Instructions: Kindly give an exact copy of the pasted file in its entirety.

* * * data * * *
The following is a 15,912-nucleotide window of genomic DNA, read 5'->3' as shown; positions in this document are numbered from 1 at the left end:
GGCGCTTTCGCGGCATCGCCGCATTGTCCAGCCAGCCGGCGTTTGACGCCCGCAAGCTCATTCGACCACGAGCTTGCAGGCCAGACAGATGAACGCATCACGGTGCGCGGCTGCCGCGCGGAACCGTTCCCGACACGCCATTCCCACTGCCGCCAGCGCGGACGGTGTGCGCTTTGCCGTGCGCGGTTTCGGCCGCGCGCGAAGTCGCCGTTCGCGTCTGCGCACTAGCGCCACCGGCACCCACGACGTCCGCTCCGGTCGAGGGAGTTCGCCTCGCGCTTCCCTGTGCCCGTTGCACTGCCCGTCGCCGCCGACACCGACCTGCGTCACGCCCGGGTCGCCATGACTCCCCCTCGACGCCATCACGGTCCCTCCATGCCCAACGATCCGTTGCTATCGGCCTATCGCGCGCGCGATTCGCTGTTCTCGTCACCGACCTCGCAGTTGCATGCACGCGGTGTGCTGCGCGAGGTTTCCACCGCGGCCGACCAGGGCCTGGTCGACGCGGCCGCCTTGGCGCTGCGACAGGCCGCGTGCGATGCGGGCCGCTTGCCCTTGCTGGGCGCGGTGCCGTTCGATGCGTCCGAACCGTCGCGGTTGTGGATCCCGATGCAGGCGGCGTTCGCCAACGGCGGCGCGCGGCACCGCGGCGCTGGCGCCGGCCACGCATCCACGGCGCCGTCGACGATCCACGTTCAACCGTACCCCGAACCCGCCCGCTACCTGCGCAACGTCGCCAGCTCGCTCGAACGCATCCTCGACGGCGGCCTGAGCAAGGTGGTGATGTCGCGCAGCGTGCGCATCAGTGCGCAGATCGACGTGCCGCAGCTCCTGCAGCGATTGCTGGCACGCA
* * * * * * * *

The following is a 15,912-nucleotide window of genomic DNA, read 5'->3' as shown; positions in this document are numbered from 1 at the left end:
GGCGCTTTCGCGGCATCGCCGCATTGTCCAGCCAGCCGGCGTTTGACGCCCGCAAGCTCATTCGACCACGAGCTTGCAGGCCAGACAGATGAACGCATCACGGTGCGCGGCTGCCGCGCGGAACCGTTCCCGACACGCCATTCCCACTGCCGCCAGCGCGGACGGTGTGCGCTTTGCCGTGCGCGGTTTCGGCCGCGCGCGAAGTCGCCGTTCGCGTCTGCGCACTAGCGCCACCGGCACCCACGACGTCCGCTCCGGTCGAGGGAGTTCGCCTCGCGCTTCCCTGTGCCCGTTGCACTGCCCGTCGCCGCCGACACCGACCTGCGTCACGCCCGGGTCGCCATGACTCCCCCTCGACGCCATCACGGTCCCTCCATGCCCAACGATCCGTTGCTATCGGCCTATCGCGCGCGCGATTCGCTGTTCTCGTCACCGACCTCGCAGTTGCATGCACGCGGTGTGCTGCGCGAGGTTTCCACCGCGGCCGACCAGGGCCTGGTCGACGCGGCCGCCTTGGCGCTGCGACAGGCCGCGTGCGATGCGGGCCGCTTGCCCTTGCTGGGCGCGGTGCCGTTCGATGCGTCCGAACCGTCGCGGTTGTGGATCCCGATGCAGGCGGCGTTCGCCAACGGCGGCGCGCGGCACCGCGGCGCTGGCGCCGGCCACGCATCCACGGCGCCGTCGACGATCCACGTTCAACCGTACCCCGAACCCGCCCGCTACCTGCGCAACGTCGCCAGCTCGCTCGAACGCATCCTCGACGGCGGCCTGAGCAAGGTGGTGATGTCGCGCAGCGTGCGCATCAGTGCGCAGATCGACGTGCCGCAGCTCCTGCAGCGATTGCTGGCACGCA